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Difference between revisions of "Enclosure Guide"
(Created page with "To set up one of our project boxes in a useful fashion you will need to do a few things. First is obviously to select an enclosure size that is large enough for everything yo...")
Latest revision as of 17:45, 8 March 2016
To set up one of our project boxes in a useful fashion you will need to do a few things. First is obviously to select an enclosure size that is large enough for everything you intend to put in it. Once you have your enclosure you will want to mount all of your equipment inside of it. You don't want to mount directly to the enclosure since this would entail drilling many holes in the base of the enclosure and thereby ruining the watertight seal. Instead you will want to cut a plate of something stiff that can be mounted to the mounting points inside the enclosure which you will then put all your electronics on. For example, we used polycarbonate but steel/aluminum plate, acrylic, wood, even cardboard would do the trick. Here, we have just mounted an SBC to our polycarbonate plate which will then be put in the enclosure:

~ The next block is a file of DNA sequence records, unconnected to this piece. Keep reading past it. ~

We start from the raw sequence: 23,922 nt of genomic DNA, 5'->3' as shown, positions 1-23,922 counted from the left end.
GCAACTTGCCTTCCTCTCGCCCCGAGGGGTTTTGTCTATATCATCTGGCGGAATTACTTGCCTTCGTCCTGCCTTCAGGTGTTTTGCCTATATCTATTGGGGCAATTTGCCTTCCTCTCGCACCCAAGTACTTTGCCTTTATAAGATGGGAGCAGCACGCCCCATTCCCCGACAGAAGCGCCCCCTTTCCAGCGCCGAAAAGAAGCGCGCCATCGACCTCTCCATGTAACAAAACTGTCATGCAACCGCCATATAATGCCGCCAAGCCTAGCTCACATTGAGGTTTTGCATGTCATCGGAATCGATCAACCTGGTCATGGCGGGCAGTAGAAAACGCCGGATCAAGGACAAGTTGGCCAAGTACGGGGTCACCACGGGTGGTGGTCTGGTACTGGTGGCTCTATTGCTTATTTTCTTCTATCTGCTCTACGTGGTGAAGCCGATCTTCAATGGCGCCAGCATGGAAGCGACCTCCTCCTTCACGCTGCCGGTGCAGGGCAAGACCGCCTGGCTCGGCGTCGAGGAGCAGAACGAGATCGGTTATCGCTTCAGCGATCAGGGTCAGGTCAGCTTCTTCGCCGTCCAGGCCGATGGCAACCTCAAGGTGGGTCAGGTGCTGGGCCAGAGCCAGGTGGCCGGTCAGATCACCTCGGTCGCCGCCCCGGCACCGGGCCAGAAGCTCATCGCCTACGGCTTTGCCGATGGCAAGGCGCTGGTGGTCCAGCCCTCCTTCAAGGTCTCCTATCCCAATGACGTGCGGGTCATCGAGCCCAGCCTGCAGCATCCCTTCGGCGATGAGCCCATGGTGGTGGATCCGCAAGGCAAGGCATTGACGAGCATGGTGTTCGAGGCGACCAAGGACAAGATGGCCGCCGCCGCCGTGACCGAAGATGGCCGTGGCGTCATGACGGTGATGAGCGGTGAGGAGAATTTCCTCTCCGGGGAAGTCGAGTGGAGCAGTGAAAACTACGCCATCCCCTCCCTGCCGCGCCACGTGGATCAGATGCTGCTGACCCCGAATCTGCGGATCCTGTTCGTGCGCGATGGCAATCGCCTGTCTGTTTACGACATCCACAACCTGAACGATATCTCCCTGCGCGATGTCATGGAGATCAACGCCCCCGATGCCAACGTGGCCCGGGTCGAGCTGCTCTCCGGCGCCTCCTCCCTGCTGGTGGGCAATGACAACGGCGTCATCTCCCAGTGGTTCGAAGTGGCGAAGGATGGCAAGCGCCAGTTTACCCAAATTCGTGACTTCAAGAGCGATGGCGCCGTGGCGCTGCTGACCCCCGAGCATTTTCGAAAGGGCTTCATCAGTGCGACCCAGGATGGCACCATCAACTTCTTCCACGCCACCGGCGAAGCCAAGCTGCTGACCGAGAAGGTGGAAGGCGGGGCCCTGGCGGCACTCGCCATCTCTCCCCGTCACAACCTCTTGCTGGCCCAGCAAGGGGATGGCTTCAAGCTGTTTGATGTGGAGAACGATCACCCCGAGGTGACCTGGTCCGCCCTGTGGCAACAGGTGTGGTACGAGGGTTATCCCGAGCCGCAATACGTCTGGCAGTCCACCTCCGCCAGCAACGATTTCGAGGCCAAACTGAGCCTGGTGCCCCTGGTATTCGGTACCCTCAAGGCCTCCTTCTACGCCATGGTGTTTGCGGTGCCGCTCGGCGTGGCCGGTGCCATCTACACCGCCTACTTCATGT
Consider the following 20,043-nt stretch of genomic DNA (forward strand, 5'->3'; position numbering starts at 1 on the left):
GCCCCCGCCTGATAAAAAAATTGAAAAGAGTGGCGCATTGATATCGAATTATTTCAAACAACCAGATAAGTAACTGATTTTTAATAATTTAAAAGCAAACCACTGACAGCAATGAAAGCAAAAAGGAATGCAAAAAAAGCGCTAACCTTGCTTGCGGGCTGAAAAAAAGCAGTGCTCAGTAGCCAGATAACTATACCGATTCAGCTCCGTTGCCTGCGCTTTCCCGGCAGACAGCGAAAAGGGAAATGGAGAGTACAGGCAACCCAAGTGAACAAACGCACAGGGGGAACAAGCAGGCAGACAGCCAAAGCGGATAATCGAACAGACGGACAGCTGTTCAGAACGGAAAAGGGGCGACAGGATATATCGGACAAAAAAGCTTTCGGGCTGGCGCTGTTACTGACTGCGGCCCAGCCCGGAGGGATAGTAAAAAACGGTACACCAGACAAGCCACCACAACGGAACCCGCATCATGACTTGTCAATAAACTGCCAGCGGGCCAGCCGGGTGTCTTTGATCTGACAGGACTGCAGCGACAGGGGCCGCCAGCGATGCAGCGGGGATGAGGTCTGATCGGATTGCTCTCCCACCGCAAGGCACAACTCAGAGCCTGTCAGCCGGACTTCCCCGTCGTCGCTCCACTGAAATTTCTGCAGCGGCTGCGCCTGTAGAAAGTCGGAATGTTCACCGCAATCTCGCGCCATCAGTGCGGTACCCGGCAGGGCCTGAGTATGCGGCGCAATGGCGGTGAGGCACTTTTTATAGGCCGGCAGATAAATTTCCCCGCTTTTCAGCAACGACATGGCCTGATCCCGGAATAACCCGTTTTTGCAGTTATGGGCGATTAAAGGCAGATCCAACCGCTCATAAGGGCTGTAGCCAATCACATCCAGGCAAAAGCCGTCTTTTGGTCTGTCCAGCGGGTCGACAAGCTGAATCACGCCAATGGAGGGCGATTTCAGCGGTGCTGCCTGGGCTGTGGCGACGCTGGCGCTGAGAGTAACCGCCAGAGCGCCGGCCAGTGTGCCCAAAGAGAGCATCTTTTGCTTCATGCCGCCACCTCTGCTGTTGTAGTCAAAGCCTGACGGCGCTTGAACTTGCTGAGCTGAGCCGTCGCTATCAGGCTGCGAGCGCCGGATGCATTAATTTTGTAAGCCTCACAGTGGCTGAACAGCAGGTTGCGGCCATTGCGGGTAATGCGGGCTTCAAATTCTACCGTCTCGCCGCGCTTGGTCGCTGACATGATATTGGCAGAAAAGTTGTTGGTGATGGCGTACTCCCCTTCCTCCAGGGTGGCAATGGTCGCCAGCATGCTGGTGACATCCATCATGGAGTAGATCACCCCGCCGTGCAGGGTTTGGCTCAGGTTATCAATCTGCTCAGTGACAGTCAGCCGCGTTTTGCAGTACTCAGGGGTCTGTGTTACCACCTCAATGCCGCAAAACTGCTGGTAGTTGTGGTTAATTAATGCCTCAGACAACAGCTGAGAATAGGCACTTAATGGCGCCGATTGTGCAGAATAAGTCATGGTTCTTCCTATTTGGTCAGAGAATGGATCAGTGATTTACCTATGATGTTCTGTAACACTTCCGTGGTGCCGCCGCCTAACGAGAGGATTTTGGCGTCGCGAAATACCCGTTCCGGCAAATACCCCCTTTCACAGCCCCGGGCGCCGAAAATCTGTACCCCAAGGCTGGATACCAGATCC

Next you will need to drill holes in your enclosure where you want to cables to come in. Presumably you want the equipment in the box to actually interact with things external to it so you will need at least 1 cable passing in/out. For this example I will have 2 cables, for the power line to my SBC and 1 for data. Theoretically with sufficient conductors you could do this with a single cable but for demonstration I will use 2. The cable glands and enclosure mount cable connectors we sell require relatively large holes (16 and 17mm respectively):
With these holes drilled, we can install the plate with our electronics on it and put the cable gland/connector through the holes we drilled. You may want to connect up all your wires before screwing the plate into the enclosure since it can be difficult to work when everything is crammed into the tight space.